February 26, 2009
Health Improvement Plan Addresses Local Cardiovascular Disease Rate
The Cardiovascular Disease rate in Scotland County has been identified as a priority health issue by Missouri Department of Health and Senior Services MICA data, MDHSS Chronic Disease Profile and Scotland County Community Assessment 2007.
In order to address this issue the Scotland County Health Department partnered with University Extension, Scotland County Fitness Center, City of Memphis, Care Roller Arena, Scotland County Schools, Tiger Trails, WEALTH (we encourage a lifestyle that’s healthy), which is a chronic disease support and education group, and Community Action Agency.
The Scotland County Health Department wrote a two-year grant to the Missouri Foundation For Health called Healthy and Active Communities. The grant targeted all ages to implement sound principles of achieving and/or maintaining a healthy weight, which includes health eating, regular physical activities and positive behavioral strategies. A panel was convened to address a plan for developing a local awareness campaign and a media campaign was executed. An incentive program for increased physical activity and improving nutrition was started. This involved partnering with the Fitness Center to offer scholarships memberships, the City of Memphis for pool passes and the Care Roller Arena for skating passes. These were all offered on an income basis. University Extension was utilized for nutrition classes. Some type of incentive and education program targeting physical activity or nutrition was offered every six months for the two years.
Two 5K walk/runs a year were organized and are now yearly events. These walks incorporated education and training challenges. A walk to Branson with a pedometer challenge has also become a yearly event where participants track their miles walked. The University Extension conducted a weight management class, which their focus was on lifestyles, exercise, attitude, relationship and nutrition. The health department offers screenings within the agency such as cholesterol and blood pressure screenings.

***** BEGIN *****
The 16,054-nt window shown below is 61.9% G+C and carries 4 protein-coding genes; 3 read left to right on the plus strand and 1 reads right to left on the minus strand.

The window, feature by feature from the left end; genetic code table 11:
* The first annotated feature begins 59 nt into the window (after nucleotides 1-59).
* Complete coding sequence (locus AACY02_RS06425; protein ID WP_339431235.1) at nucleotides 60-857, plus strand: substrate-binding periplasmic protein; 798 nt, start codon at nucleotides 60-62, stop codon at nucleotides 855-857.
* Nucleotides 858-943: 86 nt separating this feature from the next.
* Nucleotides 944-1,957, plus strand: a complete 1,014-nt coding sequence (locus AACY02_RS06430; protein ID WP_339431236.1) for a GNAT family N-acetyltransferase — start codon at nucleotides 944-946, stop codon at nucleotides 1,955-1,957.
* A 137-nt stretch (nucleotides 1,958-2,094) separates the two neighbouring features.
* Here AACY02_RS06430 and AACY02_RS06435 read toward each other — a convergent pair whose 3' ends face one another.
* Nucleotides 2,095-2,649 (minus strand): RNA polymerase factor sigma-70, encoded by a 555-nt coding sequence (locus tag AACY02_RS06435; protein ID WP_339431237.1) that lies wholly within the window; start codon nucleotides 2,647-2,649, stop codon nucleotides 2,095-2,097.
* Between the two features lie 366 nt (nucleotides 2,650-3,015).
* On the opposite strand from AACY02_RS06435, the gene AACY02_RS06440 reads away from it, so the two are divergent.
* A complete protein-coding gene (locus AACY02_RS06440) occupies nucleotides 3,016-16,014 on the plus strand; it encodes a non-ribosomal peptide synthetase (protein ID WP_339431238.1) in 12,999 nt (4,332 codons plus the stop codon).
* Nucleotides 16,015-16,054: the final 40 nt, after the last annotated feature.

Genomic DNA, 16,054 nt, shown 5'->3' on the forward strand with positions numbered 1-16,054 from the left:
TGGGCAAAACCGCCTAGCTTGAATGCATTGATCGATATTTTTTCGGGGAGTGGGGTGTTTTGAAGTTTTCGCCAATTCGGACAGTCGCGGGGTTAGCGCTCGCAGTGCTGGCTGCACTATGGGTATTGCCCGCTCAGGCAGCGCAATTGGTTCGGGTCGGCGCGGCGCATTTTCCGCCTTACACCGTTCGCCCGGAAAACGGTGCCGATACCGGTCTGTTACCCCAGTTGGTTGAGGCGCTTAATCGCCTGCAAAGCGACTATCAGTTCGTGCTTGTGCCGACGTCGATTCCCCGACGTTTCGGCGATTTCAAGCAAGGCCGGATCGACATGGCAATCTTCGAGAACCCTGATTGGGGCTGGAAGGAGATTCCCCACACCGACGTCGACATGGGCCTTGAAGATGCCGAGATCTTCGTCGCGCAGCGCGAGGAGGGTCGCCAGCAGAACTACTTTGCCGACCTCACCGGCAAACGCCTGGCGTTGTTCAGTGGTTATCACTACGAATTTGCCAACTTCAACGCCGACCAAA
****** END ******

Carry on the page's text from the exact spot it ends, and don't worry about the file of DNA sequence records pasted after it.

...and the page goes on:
Outcome – In 2007 there were 135 participants in the first 5k walk/run and in 2008 that increased to 150. The first fruit and veggie challenge showed a 29% increase in fruit and vegetable consumption but the participants numbers was low. The following year the fruit and veggie challenge combined with a walking challenge had a large number of participants and showed a 360% increase in five a day consumption and a 163 % increase in moderate activity at least five days a week. The walk to Branson, which started as an eight-week program was extended to 12 weeks, was a great success. After completing the walking challenge we saw a 100% increase in the number of people reporting that they were participating in moderate activities for 30 minutes a day at least five days a week. This was also a 67% increase in the number of people reporting that they were eating 5-9 fruits and vegetables at least once a week. The Fitness Center Scholarships were the biggest success with 181 memberships given, with the potential for over 300 people, out since November 2006. Pre and post surveys were done before starting each program.
The Health Department will continue to address cardiovascular disease by pursuing additional funding through grants, and developing additional programs and continuing partnerships within the community.